How to make Cantonese Smothered Tofu? we wanted to show you a great Cantonese dish, wosiu tofu which I like to translate as smothered tofu.
What you’re looking at is some tender tofu fried then coated with a thick mushroom-based sauce nothing fancy here.
It’s just a great dish that’s easy to love.
So to get started with your smothered tofu, you’ll need tofu.
This was two blocks or about 500 grams worth of silken tofu.
Silken tofu is made with gypsum as the coagulant and is generally the go-to tofu in Cantonese cuisine.
How To Make Cantonese Smothered Tofu?
This kind of tofu does have somebody to it though, so in the West, you might alternatively see it labeled as ‘firm silken tofu.
We know that not all supermarkets carry silken tofu though, so feel free to sub this with soft tofu if that describes your situation.
So just cut each block into eight pieces, and then we’ll give that all a quick blanch.
Blanching your tofu before frying accomplishes two things – first, this’ll pre-cook the tofu so that it doesn’t need as long of
a fry, and second it’ll also help slightly firm things up so it doesn’t crumble on you.
So just toss in a teaspoon of salt, make sure it’s dissolved, then drop in your tofu pieces.
Shut off the heat, and let that sit in there for at least ten minutes, or until you’re ready to fry.
Ok, so the version of this dish that we’re doing is a bit of a copycat recipe from one of our favorite restaurants here in Shunde.
It’s a really cool place, tucked down an unassuming alley it’s the sort of joint where you have to walk through the kitchen
to get to your table.
This is a relatively newer dish, and their version is our personal favorite wosiu tofu so far, so that’s what we’ll be basing
So the first thing we’ll need is one dried shiitake mushroom, reconstituted in cool water for a couple of hours or alternatively overnight– this is the one must here.
Now, that restaurant also added a bit of crunch in the form of one longbean and about two inches of carrot – if you can’t find longbean,feel free to swap that for about three green beans but both of these are ultimately optional in the end.
We’ll also be finishing this off with a non-insignificant quantity of scallion, or about two sprigs worth.
So then to prep, first squeeze the liquid from the mushroom, snip off the stem, and finally give it a fine dice.
Then peel your carrot, give it a dice, cut your longbean or green bean into small half centimeter-ish chunks, slice your scallion,
and set that all aside.
Back to the tofu now, transfer those onto a cloth and give them a good pat dry.
Give each piece of tofu a nice dusting with all-purpose flower and set those aside.
Now, we’re going to be doing a really light egg batter here to give the tofu a bit of fluffiness.
So crack an egg, beat it well until no stray strands of egg white remain, then sift in a half tablespoon of flour and mix thoroughly
to ensure there are no clumps.
Now to fry.
In a wok with about three cups of oil, get that up to about 175 centigrade.
Give the tofu a flip or two in your egg batter, and drop it in.
We’re going one by one here because this batter’s quite loose and doesn’t like to stick for long.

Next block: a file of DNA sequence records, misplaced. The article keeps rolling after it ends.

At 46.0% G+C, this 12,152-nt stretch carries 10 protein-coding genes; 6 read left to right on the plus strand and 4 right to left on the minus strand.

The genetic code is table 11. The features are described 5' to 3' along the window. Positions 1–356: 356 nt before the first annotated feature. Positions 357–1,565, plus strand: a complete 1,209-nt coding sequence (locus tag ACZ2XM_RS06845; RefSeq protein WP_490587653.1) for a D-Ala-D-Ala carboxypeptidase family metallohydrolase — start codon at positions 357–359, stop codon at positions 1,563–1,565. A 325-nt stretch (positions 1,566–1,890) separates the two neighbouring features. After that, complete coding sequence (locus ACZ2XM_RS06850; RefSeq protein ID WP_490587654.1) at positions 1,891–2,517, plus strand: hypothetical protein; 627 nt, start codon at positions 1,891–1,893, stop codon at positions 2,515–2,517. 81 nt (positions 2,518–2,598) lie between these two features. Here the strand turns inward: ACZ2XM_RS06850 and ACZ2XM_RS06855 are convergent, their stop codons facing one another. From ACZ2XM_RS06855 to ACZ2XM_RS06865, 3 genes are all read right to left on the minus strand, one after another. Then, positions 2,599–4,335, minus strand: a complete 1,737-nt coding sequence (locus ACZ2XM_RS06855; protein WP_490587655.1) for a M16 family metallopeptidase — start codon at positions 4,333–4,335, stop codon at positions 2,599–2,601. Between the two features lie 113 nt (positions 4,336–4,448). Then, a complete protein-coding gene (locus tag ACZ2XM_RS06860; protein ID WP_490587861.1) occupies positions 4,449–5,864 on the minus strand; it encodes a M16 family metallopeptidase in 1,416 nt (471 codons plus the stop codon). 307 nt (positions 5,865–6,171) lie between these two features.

Then once all of those are in, make sure they’re all good and separate and give your tofu a quick flip.
You want to cook the tofu for about three minutes in all, so after about a minute, some of the tofu we dropped in at first was good
In the end, you’re looking for them to be golden brown and obviously buoyant so take out the tofu, and these are ready for sauce.
So right, for the sauce, we’ll be using our leftover mushroom soaking liquid, then topping that off with stock.
We’re actually using a simple Chinese vegetarian stock here, and definitely check out our video for how to make it if you’re curious
but you could also use chicken stock, a Chinese homestyle stock, or if you’re feeling lazy even just water together with a teaspoon of stock concentrate.
Either way, just toss in a half teaspoon salt, a half teaspoon sugar, and an optional but recommended sprinkle of all natural purified
seaweed crystals to round everything out.
So same wok as before, no need to wash just dip out most of the oil – leaving about a tablespoon – and wipe things down with
a paper towel.
Then with the flame on medium toss in your minced mushroom, carrot, and beans.
Give those a fry for about a minute until softened, then pour a tablespoon of liaojiu aka Shaoxing wine over your spatula and around the sides of the wok.
Super brief mix, then go in with your sauce mixture.
Now over a high flame bring that up to a boil, then hit that with a slurry of a tablespoon of cornstarch mixed with two tablespoons water.
Add in your slurry bit by bit, mixing as you go because you don’t want to over thicken this – we were good with this quantity here
but depending on how much your sauce’s already reduced you might want a little less.
Now shut off the heat, add in a drizzle or about a teaspoon of toasted sesame oil, and give it a mix.
So now just take the sauce and smother all over your tofu, sprinkle over a good handful of chopped scallion and with that, your
Cantonese wosiu tofu is done.
Uh so we get a lot of questions on how to store raw tofu, what you can do is get some water and salt, the ratio’s about 500 milliliters of water to about half teaspoon salt and you can mix them together and submerge the raw tofu in that mixture.
Pop it in the fridge, and it’ll extend the shelf life for at least a couple of days.
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